On the upper level of the station there are two permanent works of public art as well as one site for temporary exhibition of different works of art. London has two other such locations, the fourth plinth on Trafalgar Square and the Turbine Hall in the Tate Modern. Each of the sites has its own constraints and opportunities. The St Pancras site is characterised by the need to suspend the art work from the ceiling. A display explaining the site and tracing its progress had this picture of the first work at St Pancras, featuring clouds and travellers suspended above the platforms.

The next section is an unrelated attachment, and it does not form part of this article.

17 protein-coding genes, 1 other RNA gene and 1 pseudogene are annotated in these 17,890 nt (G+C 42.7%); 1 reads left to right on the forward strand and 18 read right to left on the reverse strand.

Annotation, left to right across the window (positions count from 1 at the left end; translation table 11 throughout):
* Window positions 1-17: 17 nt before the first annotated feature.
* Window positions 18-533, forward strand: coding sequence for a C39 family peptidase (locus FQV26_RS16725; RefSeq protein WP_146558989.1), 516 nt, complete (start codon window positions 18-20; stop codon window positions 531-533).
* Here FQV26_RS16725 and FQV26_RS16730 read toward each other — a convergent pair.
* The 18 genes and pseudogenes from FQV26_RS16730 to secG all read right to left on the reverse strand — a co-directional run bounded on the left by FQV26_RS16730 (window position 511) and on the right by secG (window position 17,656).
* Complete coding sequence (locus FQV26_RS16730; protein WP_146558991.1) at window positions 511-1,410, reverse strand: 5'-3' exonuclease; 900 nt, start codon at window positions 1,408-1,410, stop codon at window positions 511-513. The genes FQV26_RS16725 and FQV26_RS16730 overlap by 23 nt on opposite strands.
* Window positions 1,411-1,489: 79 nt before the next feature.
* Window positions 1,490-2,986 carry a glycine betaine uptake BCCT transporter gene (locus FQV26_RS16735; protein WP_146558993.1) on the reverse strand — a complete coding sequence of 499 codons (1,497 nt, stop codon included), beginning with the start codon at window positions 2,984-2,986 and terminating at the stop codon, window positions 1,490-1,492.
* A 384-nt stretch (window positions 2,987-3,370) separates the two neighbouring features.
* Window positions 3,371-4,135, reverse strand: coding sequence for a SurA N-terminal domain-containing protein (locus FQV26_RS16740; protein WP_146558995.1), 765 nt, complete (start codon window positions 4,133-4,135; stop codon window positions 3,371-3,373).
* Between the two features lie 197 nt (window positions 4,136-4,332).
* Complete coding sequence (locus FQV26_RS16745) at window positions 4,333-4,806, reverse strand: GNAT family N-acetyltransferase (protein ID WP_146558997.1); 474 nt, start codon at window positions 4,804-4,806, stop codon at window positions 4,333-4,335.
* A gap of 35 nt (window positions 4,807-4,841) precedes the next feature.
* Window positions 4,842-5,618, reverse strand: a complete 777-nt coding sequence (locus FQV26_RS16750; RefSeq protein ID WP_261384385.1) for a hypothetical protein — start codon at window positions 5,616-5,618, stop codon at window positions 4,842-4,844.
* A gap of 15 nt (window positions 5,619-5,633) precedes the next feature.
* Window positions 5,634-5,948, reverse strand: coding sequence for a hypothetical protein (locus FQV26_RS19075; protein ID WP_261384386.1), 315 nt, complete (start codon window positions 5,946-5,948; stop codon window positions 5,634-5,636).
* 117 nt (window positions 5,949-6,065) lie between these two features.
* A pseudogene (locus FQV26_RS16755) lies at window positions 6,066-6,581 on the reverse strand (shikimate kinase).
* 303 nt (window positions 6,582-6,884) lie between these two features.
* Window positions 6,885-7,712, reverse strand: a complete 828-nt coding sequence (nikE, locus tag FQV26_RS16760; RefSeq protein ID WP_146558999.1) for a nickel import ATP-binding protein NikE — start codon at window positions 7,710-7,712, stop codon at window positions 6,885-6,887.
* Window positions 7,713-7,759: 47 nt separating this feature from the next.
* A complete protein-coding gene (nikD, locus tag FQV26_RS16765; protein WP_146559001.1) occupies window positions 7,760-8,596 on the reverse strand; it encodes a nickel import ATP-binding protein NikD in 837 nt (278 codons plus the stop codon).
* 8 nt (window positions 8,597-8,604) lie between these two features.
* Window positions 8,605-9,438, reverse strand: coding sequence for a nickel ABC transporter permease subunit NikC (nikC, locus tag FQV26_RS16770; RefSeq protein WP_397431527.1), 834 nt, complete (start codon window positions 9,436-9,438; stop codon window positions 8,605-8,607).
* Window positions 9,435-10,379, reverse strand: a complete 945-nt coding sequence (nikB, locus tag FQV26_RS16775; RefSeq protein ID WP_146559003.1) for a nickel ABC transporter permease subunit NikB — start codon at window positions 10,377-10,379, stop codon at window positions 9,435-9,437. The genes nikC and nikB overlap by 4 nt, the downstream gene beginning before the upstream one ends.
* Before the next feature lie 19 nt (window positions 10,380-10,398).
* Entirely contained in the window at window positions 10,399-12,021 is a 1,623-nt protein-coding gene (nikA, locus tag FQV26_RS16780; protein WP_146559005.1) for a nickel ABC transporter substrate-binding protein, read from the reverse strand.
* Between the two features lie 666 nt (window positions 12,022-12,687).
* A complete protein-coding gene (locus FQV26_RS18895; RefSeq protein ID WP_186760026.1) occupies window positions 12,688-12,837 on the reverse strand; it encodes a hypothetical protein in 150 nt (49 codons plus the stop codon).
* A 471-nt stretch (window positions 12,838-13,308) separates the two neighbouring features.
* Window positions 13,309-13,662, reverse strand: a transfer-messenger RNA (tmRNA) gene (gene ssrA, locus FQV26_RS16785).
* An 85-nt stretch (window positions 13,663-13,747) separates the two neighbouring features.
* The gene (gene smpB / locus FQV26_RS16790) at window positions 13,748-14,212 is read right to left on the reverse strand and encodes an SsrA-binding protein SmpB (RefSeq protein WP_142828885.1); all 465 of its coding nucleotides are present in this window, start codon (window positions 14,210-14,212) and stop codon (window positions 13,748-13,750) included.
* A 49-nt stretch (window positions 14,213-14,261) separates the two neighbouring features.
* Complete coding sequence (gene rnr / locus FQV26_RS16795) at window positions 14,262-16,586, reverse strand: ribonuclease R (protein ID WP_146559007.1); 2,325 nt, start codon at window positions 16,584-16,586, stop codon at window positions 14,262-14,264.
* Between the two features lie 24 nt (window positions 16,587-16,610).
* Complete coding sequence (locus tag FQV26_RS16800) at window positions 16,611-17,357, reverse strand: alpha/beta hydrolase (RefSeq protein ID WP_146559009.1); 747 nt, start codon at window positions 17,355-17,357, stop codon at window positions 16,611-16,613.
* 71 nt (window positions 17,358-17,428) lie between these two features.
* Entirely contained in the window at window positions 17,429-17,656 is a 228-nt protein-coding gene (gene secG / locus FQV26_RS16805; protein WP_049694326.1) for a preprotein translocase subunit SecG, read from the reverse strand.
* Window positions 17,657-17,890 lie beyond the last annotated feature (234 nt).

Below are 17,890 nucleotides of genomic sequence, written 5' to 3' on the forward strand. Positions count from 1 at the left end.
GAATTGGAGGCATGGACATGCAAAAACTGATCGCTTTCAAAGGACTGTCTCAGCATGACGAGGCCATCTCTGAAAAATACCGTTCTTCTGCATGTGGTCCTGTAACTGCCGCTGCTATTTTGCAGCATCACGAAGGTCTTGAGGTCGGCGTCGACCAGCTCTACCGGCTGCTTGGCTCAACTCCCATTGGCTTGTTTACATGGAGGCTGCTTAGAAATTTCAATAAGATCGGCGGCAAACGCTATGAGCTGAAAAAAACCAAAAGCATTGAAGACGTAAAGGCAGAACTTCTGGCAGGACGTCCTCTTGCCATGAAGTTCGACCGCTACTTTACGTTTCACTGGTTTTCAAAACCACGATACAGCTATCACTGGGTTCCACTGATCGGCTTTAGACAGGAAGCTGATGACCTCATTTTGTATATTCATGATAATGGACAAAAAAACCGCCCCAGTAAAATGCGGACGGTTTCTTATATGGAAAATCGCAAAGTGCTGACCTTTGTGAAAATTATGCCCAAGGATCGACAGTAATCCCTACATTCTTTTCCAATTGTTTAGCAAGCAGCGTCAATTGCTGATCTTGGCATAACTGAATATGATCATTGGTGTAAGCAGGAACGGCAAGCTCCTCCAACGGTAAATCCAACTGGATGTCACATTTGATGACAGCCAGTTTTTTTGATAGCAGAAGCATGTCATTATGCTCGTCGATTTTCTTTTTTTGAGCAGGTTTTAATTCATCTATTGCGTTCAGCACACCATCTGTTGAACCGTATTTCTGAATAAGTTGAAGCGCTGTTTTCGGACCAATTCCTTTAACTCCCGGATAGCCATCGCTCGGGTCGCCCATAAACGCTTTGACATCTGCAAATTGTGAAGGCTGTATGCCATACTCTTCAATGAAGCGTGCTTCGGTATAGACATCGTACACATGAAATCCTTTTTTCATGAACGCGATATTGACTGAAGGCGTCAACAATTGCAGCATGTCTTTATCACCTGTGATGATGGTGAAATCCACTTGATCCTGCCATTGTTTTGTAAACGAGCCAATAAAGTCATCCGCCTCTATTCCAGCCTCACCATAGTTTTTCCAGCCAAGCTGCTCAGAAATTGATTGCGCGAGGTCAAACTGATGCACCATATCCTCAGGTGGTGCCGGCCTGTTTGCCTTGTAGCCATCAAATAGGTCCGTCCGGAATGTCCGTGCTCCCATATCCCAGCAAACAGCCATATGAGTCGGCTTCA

The current temporary work of art is ‘One more Time’; an inverse of the Dent clock which permanently looks over the platforms. Depending on where you are on the station it can eclipse the permanent white clock. The artist Cornelia Parker is inviting a meditation on the passage of time, life and mortality. “The clock is the most conscious focus of a railway station. Everyone is watching clock, checking if they are late. The piece will introduce a parallel time reference, that of a slower, astronomical time.” It reminded me of shifting time, its permanence as well as how our perspective affects its perception.